After giving birth to a baby girl, India, in April of 2002, Sarah McLachlan ended a five-year absence from the music scene to record her latest album, Afterglow.
A few weeks before her new album was officially released, we had a chance to talk with Sarah while she was on the Afterglow promotional tour. Read on to find out what Sarah had to say about handling motherhood, and her feelings about being on tour with an 18-month-old.
AmericanBaby.com: What have you liked most about being India's mom?Sarah McLachlan: Gosh, that's a hard question, there are so many things. Just the overwhelming love that I feel for her is so intense and powerful it's just -- scary. I always thought I was a selfish person, but being a mother -- it's pretty much instantaneous. It becomes all about her. It was just so easy and necessary, complete instinct.
AB: How did you choose the name India?
SM: For years and years I wanted a baby. I knew I'd have a little girl and I knew I'd name her India. I always thought it was a beautiful name. A couple years ago, I went to the country and it just reaffirmed that for me. It's just an incredibly magical, spiritual place full of history and color and vibrancy. It's got everything. I love the name. And I love the country.
AB: There's something about India that definitely fits into your albums, a sort of motif that fits you. There's a natural connotation to it.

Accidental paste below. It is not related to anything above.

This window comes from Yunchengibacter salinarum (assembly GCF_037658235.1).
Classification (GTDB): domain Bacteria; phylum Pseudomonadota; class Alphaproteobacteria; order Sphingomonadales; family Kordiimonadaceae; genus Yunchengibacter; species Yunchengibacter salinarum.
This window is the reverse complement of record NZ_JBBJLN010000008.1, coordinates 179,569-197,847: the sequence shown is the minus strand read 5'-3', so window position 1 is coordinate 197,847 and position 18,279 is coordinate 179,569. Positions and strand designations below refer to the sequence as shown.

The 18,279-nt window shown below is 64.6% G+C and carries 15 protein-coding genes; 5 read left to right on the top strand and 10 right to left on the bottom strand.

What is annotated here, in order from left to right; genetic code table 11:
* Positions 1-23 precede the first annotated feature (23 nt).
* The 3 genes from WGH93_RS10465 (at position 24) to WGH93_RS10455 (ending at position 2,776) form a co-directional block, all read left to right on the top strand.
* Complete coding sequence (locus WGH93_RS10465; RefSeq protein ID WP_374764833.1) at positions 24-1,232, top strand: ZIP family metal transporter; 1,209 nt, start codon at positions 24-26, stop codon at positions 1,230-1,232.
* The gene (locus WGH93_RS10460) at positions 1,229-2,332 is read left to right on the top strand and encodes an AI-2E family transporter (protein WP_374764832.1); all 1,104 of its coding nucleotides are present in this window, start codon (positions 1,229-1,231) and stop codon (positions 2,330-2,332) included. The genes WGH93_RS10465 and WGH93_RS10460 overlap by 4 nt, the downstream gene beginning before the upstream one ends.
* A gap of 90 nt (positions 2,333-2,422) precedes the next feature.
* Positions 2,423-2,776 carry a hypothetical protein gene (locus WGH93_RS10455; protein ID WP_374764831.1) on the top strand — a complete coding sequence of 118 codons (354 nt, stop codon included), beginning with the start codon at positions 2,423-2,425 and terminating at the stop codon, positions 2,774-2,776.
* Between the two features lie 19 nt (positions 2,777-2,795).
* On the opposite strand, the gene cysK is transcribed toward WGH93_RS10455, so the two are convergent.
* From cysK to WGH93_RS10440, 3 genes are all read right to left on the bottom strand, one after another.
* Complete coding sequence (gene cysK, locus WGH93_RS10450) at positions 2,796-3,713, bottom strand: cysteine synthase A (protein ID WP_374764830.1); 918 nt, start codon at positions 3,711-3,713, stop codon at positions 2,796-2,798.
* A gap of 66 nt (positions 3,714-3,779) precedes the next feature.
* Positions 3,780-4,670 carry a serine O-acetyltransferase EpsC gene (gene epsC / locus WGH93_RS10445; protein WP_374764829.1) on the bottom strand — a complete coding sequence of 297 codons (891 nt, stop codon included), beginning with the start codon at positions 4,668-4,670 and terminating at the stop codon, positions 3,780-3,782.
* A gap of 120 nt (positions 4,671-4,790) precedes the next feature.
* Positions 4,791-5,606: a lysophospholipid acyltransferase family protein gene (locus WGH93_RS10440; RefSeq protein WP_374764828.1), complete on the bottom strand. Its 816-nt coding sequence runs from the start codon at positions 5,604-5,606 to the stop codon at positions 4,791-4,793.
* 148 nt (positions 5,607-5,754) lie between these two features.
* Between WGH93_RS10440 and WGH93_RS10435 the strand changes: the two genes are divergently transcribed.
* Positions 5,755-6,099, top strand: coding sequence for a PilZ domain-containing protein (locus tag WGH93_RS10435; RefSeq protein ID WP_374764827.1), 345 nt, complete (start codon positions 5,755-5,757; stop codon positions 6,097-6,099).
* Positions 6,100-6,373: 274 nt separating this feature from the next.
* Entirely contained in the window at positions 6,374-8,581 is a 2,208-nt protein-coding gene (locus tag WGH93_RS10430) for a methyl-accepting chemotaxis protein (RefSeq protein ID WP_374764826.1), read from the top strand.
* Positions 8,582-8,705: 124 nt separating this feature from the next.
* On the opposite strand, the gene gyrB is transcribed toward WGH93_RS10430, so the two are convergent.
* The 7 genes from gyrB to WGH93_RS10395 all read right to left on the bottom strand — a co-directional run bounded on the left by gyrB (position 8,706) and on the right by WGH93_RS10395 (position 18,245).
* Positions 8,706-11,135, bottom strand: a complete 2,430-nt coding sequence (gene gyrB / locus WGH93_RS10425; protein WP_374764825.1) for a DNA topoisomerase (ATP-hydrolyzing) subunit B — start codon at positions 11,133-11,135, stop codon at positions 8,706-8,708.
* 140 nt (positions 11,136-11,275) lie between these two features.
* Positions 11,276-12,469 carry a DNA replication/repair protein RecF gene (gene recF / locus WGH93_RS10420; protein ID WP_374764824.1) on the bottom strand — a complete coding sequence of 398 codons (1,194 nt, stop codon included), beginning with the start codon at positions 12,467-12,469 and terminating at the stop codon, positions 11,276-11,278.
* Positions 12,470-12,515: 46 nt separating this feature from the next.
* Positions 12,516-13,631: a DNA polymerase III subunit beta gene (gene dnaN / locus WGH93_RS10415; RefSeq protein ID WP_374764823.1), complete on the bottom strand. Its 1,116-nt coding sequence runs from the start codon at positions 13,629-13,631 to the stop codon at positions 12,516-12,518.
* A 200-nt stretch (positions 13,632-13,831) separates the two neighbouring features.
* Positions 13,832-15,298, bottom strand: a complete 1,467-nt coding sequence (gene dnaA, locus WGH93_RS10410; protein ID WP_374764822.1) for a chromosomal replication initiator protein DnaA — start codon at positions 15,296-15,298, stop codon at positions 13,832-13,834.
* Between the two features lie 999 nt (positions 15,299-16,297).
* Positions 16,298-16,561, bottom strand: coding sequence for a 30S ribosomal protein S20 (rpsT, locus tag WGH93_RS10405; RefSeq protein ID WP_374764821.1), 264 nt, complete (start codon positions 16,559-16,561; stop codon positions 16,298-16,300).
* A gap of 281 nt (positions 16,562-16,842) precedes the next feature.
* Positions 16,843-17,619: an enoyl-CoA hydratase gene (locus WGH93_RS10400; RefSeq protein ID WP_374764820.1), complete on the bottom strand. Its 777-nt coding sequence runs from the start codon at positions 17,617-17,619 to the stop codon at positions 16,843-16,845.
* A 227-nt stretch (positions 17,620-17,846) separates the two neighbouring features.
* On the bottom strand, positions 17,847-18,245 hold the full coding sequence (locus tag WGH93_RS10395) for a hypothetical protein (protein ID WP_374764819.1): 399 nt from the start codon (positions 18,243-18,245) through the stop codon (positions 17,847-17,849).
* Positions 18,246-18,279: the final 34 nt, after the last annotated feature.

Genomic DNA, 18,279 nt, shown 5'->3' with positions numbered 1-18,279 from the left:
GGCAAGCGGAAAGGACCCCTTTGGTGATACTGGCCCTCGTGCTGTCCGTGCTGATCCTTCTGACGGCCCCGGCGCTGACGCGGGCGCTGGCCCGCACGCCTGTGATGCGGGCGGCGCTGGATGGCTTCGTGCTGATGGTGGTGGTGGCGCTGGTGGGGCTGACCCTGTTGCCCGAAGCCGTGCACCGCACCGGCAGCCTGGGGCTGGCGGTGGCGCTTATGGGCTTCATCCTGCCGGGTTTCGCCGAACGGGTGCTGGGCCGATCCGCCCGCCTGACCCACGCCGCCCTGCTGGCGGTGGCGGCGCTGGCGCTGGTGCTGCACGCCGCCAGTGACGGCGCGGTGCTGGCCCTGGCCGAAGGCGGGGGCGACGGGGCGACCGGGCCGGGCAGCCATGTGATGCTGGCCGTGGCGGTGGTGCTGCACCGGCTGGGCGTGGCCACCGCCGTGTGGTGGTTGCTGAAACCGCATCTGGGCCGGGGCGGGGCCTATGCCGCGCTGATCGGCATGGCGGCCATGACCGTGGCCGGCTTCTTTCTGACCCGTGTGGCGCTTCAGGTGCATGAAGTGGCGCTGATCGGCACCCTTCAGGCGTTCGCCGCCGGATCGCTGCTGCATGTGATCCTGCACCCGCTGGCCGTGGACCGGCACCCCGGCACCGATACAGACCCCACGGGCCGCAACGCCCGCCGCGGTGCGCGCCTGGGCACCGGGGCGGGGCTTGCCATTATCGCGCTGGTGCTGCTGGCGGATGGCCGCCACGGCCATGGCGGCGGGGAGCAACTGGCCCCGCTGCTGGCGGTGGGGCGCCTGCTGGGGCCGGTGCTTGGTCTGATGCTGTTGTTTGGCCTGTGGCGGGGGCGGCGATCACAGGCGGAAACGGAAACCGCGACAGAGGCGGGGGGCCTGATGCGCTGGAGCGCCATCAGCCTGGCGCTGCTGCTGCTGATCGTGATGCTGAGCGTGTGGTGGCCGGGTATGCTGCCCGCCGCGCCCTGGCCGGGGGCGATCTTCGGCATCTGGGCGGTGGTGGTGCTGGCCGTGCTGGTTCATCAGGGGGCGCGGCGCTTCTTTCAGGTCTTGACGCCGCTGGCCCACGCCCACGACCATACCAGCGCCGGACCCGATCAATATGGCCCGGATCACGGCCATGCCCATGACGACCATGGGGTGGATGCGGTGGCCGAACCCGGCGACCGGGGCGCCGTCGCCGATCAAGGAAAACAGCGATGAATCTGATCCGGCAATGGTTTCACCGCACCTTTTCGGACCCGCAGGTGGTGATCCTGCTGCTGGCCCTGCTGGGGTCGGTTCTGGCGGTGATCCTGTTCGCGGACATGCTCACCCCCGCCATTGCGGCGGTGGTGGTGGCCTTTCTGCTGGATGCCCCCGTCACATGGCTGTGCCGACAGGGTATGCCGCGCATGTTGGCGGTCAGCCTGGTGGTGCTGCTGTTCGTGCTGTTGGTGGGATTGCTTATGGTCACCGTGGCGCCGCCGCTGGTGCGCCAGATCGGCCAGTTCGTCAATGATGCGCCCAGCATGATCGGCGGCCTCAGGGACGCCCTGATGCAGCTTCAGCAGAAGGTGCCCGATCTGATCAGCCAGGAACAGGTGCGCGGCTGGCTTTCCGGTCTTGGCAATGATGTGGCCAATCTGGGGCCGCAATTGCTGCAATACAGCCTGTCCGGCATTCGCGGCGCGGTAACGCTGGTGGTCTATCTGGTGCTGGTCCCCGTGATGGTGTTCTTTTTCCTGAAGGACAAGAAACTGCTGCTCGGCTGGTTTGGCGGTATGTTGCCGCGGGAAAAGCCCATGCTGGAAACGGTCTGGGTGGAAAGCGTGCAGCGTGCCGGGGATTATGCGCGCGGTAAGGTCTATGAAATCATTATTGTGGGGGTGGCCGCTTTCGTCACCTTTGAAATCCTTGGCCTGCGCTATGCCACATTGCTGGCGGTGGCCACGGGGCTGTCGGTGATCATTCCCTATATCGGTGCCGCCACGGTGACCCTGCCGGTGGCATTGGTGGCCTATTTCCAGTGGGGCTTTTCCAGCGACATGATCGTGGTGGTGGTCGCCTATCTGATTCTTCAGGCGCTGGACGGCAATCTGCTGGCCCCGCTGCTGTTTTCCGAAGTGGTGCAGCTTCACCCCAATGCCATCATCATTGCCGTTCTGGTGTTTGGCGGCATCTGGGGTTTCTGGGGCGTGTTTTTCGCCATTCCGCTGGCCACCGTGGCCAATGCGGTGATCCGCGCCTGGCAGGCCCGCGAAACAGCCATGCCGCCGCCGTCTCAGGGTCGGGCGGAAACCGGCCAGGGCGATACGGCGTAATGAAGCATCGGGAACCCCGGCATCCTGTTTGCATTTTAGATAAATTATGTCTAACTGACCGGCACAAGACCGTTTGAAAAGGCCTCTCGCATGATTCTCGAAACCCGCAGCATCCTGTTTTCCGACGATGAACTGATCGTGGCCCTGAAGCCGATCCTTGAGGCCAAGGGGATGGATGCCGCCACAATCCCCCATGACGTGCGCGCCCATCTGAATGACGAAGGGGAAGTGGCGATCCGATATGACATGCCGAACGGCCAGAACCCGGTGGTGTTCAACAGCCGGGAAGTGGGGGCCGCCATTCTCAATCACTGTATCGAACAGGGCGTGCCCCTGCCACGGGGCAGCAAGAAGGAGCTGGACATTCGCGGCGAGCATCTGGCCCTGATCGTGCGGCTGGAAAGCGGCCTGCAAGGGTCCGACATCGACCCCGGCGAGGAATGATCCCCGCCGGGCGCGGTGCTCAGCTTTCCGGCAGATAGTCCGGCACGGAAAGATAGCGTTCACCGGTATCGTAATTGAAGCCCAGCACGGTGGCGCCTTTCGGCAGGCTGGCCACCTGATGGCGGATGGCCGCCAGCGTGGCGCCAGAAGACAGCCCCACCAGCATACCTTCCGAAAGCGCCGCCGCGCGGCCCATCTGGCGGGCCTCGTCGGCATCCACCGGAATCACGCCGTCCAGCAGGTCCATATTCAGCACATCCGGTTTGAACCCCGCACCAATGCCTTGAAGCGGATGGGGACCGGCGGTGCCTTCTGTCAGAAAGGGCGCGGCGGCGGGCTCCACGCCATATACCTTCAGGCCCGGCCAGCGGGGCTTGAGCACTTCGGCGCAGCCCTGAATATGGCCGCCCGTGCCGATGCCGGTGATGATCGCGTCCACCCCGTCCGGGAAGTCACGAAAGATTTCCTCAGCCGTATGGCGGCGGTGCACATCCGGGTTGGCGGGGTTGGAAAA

SM: Yeah, and it's unusual. I wanted to have something that everyone else didn't have. You know, my name is Sarah, so I don't know how many times you hear in the supermarket, "Sarah, put that down," and I turn around thinking, "What, I didn't do anything." And it's some little 4-year-old getting yelled at. I'd like my child to have a unique name so there aren't four other ones in her same class.
AB: While you were pregnant your mom passed away. How did you find strength to deal with that?SM: Probably knowing that I was having my own baby sort of carried me through it. It was obviously incredibly difficult. She was sick for over 18 months. She had cancer and I was just really thankful to be around. I went to every appointment with her, every chemo treatment, every doctor's appointment. And we went on a couple trips together and just spent tons of time together. It was great to have that time. As she got sicker and became less herself, you sort of begin the mourning at that point. At a certain point it becomes this body that's still breathing that used to be your mother. I mean it sounds cold-hearted but it's a sad reality. I mean, my mom left like a month before she died. So you know, you just sit with her and you wonder if she recognizes you, cause she can't talk or anything like that. It was brutal.
AB: So let me ask you about your own childhood. I know that you were adopted. How does that affect your relationship with India, or maybe the way you're approaching being a parent?